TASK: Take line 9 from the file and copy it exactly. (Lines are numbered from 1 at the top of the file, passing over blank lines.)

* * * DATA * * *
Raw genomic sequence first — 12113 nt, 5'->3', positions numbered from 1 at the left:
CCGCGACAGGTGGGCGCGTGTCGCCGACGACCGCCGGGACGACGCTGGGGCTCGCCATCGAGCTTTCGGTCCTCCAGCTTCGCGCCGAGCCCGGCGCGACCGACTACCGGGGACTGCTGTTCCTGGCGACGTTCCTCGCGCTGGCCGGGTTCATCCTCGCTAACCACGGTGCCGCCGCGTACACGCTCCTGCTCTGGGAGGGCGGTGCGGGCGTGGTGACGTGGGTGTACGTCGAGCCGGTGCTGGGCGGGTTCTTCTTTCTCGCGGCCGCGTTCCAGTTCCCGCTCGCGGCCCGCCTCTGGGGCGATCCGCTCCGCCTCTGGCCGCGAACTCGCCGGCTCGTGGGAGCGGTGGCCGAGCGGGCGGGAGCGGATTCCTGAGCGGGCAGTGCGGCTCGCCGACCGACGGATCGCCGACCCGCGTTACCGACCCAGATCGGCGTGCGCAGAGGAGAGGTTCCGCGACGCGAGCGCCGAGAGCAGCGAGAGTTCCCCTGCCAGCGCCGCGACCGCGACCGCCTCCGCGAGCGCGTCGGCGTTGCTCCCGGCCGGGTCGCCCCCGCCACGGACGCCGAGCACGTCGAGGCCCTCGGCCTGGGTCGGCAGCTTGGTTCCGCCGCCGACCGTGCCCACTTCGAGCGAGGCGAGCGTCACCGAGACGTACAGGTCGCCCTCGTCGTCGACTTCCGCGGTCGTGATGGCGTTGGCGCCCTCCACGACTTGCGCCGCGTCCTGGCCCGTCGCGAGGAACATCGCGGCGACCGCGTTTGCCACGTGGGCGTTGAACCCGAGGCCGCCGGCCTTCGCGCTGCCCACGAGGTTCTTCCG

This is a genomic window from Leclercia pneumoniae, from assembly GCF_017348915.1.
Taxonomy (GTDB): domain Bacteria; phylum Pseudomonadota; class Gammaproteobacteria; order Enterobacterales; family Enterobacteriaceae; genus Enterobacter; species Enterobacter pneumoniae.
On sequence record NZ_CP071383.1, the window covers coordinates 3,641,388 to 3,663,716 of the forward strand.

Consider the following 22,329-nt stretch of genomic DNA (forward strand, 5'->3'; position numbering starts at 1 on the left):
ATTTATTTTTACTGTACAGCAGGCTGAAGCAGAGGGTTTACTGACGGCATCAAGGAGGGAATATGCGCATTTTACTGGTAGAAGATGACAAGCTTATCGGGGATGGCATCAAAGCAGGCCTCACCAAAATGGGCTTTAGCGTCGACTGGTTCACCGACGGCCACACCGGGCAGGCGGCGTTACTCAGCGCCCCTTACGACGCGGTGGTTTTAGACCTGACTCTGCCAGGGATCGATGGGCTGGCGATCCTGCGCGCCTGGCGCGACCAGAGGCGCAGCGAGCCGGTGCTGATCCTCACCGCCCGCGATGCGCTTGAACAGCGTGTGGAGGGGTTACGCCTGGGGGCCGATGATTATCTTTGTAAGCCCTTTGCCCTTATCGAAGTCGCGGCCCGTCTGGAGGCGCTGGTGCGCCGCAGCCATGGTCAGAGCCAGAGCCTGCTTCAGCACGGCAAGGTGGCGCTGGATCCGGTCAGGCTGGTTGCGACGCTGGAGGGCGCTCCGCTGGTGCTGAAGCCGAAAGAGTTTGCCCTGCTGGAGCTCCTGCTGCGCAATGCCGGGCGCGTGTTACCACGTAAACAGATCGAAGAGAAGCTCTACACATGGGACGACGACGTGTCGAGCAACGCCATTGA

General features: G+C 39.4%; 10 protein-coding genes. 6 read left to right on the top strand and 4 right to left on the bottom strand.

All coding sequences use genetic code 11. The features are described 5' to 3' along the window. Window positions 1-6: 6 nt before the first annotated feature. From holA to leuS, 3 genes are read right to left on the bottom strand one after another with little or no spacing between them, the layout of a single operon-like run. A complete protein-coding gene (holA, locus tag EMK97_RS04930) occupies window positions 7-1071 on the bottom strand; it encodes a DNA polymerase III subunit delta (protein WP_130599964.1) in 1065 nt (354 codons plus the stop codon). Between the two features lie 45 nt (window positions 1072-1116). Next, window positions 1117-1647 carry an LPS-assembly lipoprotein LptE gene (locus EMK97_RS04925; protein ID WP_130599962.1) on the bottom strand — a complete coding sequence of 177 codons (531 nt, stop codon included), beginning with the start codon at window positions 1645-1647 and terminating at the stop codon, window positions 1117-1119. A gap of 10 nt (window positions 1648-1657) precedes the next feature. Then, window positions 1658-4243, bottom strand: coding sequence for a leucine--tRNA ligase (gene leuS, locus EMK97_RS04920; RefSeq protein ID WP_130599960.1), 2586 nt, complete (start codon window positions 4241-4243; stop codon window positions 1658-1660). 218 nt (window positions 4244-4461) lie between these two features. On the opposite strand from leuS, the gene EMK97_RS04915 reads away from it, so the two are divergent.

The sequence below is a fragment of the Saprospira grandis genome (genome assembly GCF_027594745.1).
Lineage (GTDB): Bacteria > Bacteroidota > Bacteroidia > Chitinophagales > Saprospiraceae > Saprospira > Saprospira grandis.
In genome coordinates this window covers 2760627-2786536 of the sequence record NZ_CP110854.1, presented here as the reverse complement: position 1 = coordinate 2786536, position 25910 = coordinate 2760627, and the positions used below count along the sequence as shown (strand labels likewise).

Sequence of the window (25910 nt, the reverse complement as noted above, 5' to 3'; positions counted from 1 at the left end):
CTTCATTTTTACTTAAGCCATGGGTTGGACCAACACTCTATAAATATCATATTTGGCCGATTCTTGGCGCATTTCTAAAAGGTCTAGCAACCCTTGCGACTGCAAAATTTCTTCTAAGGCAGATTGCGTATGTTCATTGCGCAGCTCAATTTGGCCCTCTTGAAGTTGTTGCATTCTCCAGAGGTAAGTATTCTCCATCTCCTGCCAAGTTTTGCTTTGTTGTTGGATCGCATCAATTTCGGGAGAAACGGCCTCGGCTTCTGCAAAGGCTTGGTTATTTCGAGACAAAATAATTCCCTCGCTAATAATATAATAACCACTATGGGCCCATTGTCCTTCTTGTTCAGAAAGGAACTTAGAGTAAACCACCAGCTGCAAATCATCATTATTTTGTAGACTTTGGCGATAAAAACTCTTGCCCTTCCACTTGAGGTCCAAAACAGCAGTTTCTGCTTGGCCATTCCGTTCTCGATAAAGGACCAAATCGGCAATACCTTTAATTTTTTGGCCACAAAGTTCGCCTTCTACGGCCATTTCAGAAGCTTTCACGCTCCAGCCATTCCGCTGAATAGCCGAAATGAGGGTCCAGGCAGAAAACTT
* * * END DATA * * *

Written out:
All coding sequences use genetic code 11. The features are described 5' to 3' along the window. Window positions 1-6: 6 nt before the first annotated feature. From holA to leuS, 3 genes are read right to left on the bottom strand one after another with little or no spacing between them, the layout of a single operon-like run. A complete protein-coding gene (holA, locus tag EMK97_RS04930) occupies window positions 7-1071 on the bottom strand; it encodes a DNA polymerase III subunit delta (protein WP_130599964.1) in 1065 nt (354 codons plus the stop codon). Between the two features lie 45 nt (window positions 1072-1116). Next, window positions 1117-1647 carry an LPS-assembly lipoprotein LptE gene (locus EMK97_RS04925; protein ID WP_130599962.1) on the bottom strand — a complete coding sequence of 177 codons (531 nt, stop codon included), beginning with the start codon at window positions 1645-1647 and terminating at the stop codon, window positions 1117-1119. A gap of 10 nt (window positions 1648-1657) precedes the next feature. Then, window positions 1658-4243, bottom strand: coding sequence for a leucine--tRNA ligase (gene leuS, locus EMK97_RS04920; RefSeq protein ID WP_130599960.1), 2586 nt, complete (start codon window positions 4241-4243; stop codon window positions 1658-1660). 218 nt (window positions 4244-4461) lie between these two features. On the opposite strand from leuS, the gene EMK97_RS04915 reads away from it, so the two are divergent.